So it seems the surveillance state just had its coming out party on CNN. In this interview with Erin Burnett, former FBI counterterrorism agent Tim Clemente admits that the feds have access to pretty much everyone’s telephone conversations. Also pay attention to the smirk on his face as he admits this disturbing reality.
Glenn Greenwald at the Guardian wrote an excellent piece yesterday on this exact topic. Some of my favorite excerpts:
The real capabilities and behavior of the US surveillance state are almost entirely unknown to the American public because, like most things of significance done by the US government, it operates behind an impenetrable wall of secrecy. But a seemingly spontaneous admission this week by a former FBI counterterrorism agent provides a rather startling acknowledgment of just how vast and invasive these surveillance activities are.
Over the past couple days, cable news tabloid shows such as CNN’s Out Front with Erin Burnett have been excitingly focused on the possible involvement in the Boston Marathon attack of Katherine Russell, the 24-year-old American widow of the deceased suspect, Tamerlan Tsarnaev. As part of their relentless stream of leaks uncritically disseminated by our Adversarial Press Corps, anonymous government officials are claiming that they are now focused on telephone calls between Russell and Tsarnaev that took place both before and after the attack to determine if she had prior knowledge of the plot or participated in any way.
“All of that stuff” – meaning every telephone conversation Americans have with one another on US soil, with or without a search warrant – “is being captured as we speak”.
Let’s repeat that last part: “no digital communication is secure”, by which he means not that any communication is susceptible to government interception as it happens (although that is true), but far beyond that: all digital communications – meaning telephone calls, emails, online chats and the like – are automatically recorded and stored and accessible to the government after the fact. To describe that is to define what a ubiquitous, limitless Surveillance State is.
There have been some previous indications that this is true. FormerAT&T engineer Mark Klein revealed that AT&T and other telecoms had built a special network that allowed the National Security Agency full and unfettered access to data about the telephone calls and the content of email communications for all of their customers. Specifically, Klein explained “that the NSA set up a system that vacuumed up Internet and phone-call data from ordinary Americans with the cooperation of AT&T” and that “contrary to the government’s depiction of its surveillance program as aimed at overseas terrorists . . . much of the data sent through AT&T to the NSA was purely domestic.” But his amazing revelations were mostly ignored and, when Congress retroactively immunized the nation’s telecom giants for their participation in the illegal Bush spying programs, Klein’s claims (by design) were prevented from being adjudicated in court.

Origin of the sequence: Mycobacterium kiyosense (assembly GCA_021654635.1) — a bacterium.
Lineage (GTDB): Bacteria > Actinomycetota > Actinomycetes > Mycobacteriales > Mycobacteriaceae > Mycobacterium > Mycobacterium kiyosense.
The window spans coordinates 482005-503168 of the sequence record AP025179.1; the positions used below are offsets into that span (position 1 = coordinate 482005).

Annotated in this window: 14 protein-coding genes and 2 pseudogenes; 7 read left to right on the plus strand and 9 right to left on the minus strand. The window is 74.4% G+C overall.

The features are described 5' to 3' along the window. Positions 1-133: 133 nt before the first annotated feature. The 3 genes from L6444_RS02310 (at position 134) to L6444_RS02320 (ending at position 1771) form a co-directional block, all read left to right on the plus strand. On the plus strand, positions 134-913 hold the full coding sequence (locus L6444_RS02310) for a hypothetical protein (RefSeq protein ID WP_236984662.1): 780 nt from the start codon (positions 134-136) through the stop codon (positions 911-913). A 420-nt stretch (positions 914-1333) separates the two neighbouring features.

It would also help explain the revelations of former NSA official William Binney, who resigned from the agency in protest over its systemic spying on the domestic communications of US citizens, that the US government has “assembled on the order of 20 trillion transactions about US citizens with other US citizens” (which counts only communications transactions and not financial and other transactions), and that “the data that’s being assembled is about everybody. And from that data, then they can target anyone they want.”
Strangely, back in 2002 – when hysteria over the 9/11 attacks (and thus acquiescence to government power) was at its peak – the Pentagon’s attempt to implement what it called the “Total Information Awareness” program (TIA) sparked so much public controversy that it had to be official scrapped. But it has been incrementally re-instituted – without the creepy (though honest) name and all-seeing-eye logo – with little controversy or even notice.
That no human communications can be allowed to take place without the scrutinizing eye of the US government is indeed the animating principle of the US Surveillance State. Still, this revelation, made in passing on CNN, that every single telephone call made by and among Americans is recorded and stored is something which most people undoubtedly do not know, even if the small group of people who focus on surveillance issues believed it to be true (clearly, both Burnett and Costello were shocked to hear this).
Oh and remember the Total Information Awareness (TIA) program created by DARPA Greenwald mentioned which the government was forced to scrap? Yes, this really was the design for it.
Full article here.
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